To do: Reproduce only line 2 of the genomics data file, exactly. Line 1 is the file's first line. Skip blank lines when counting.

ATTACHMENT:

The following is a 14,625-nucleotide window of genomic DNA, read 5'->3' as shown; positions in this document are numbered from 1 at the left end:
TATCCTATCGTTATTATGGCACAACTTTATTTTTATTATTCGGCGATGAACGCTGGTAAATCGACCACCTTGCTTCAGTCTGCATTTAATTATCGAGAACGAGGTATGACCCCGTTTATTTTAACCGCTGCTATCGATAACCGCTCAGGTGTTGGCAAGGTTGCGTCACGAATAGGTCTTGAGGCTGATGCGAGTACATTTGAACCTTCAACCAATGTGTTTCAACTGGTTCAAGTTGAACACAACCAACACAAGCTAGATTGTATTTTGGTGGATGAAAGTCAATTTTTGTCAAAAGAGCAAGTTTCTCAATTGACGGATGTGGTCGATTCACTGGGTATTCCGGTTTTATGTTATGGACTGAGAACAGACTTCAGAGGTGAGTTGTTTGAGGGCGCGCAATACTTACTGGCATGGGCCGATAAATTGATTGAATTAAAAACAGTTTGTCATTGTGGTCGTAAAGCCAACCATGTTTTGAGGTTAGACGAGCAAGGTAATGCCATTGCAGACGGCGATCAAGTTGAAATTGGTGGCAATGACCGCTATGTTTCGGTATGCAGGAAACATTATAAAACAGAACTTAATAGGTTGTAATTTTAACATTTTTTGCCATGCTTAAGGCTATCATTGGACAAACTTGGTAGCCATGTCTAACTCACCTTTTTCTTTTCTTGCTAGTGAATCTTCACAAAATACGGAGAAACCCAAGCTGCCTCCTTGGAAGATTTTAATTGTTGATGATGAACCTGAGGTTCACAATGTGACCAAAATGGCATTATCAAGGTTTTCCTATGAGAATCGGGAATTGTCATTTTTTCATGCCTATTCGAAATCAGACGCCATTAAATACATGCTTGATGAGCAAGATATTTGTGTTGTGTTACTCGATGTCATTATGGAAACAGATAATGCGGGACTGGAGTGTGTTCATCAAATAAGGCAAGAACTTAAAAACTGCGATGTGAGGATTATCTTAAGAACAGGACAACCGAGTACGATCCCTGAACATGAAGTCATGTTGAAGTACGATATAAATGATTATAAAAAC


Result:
TATCCTATCGTTATTATGGCACAACTTTATTTTTATTATTCGGCGATGAACGCTGGTAAATCGACCACCTTGCTTCAGTCTGCATTTAATTATCGAGAACGAGGTATGACCCCGTTTATTTTAACCGCTGCTATCGATAACCGCTCAGGTGTTGGCAAGGTTGCGTCACGAATAGGTCTTGAGGCTGATGCGAGTACATTTGAACCTTCAACCAATGTGTTTCAACTGGTTCAAGTTGAACACAACCAACACAAGCTAGATTGTATTTTGGTGGATGAAAGTCAATTTTTGTCAAAAGAGCAAGTTTCTCAATTGACGGATGTGGTCGATTCACTGGGTATTCCGGTTTTATGTTATGGACTGAGAACAGACTTCAGAGGTGAGTTGTTTGAGGGCGCGCAATACTTACTGGCATGGGCCGATAAATTGATTGAATTAAAAACAGTTTGTCATTGTGGTCGTAAAGCCAACCATGTTTTGAGGTTAGACGAGCAAGGTAATGCCATTGCAGACGGCGATCAAGTTGAAATTGGTGGCAATGACCGCTATGTTTCGGTATGCAGGAAACATTATAAAACAGAACTTAATAGGTTGTAATTTTAACATTTTTTGCCATGCTTAAGGCTATCATTGGACAAACTTGGTAGCCATGTCTAACTCACCTTTTTCTTTTCTTGCTAGTGAATCTTCACAAAATACGGAGAAACCCAAGCTGCCTCCTTGGAAGATTTTAATTGTTGATGATGAACCTGAGGTTCACAATGTGACCAAAATGGCATTATCAAGGTTTTCCTATGAGAATCGGGAATTGTCATTTTTTCATGCCTATTCGAAATCAGACGCCATTAAATACATGCTTGATGAGCAAGATATTTGTGTTGTGTTACTCGATGTCATTATGGAAACAGATAATGCGGGACTGGAGTGTGTTCATCAAATAAGGCAAGAACTTAAAAACTGCGATGTGAGGATTATCTTAAGAACAGGACAACCGAGTACGATCCCTGAACATGAAGTCATGTTGAAGTACGATATAAATGATTATAAAAAC